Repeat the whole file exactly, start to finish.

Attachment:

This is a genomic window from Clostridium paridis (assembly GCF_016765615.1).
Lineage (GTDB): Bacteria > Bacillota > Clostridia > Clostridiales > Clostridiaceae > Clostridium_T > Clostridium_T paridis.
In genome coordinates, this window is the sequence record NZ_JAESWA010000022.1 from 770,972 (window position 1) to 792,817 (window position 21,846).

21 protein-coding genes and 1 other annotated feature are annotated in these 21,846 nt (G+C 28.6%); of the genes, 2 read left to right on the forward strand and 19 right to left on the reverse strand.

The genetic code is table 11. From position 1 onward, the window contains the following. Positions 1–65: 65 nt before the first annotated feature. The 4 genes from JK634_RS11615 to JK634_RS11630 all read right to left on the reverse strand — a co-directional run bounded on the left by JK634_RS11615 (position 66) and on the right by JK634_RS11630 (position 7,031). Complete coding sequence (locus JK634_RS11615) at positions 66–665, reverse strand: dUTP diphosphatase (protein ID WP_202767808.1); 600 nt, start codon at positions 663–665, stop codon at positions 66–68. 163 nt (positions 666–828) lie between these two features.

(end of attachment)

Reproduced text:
This is a genomic window from Clostridium paridis (assembly GCF_016765615.1).
Lineage (GTDB): Bacteria > Bacillota > Clostridia > Clostridiales > Clostridiaceae > Clostridium_T > Clostridium_T paridis.
In genome coordinates, this window is the sequence record NZ_JAESWA010000022.1 from 770,972 (window position 1) to 792,817 (window position 21,846).

21 protein-coding genes and 1 other annotated feature are annotated in these 21,846 nt (G+C 28.6%); of the genes, 2 read left to right on the forward strand and 19 right to left on the reverse strand.

The genetic code is table 11. From position 1 onward, the window contains the following. Positions 1–65: 65 nt before the first annotated feature. The 4 genes from JK634_RS11615 to JK634_RS11630 all read right to left on the reverse strand — a co-directional run bounded on the left by JK634_RS11615 (position 66) and on the right by JK634_RS11630 (position 7,031). Complete coding sequence (locus JK634_RS11615) at positions 66–665, reverse strand: dUTP diphosphatase (protein ID WP_202767808.1); 600 nt, start codon at positions 663–665, stop codon at positions 66–68. 163 nt (positions 666–828) lie between these two features.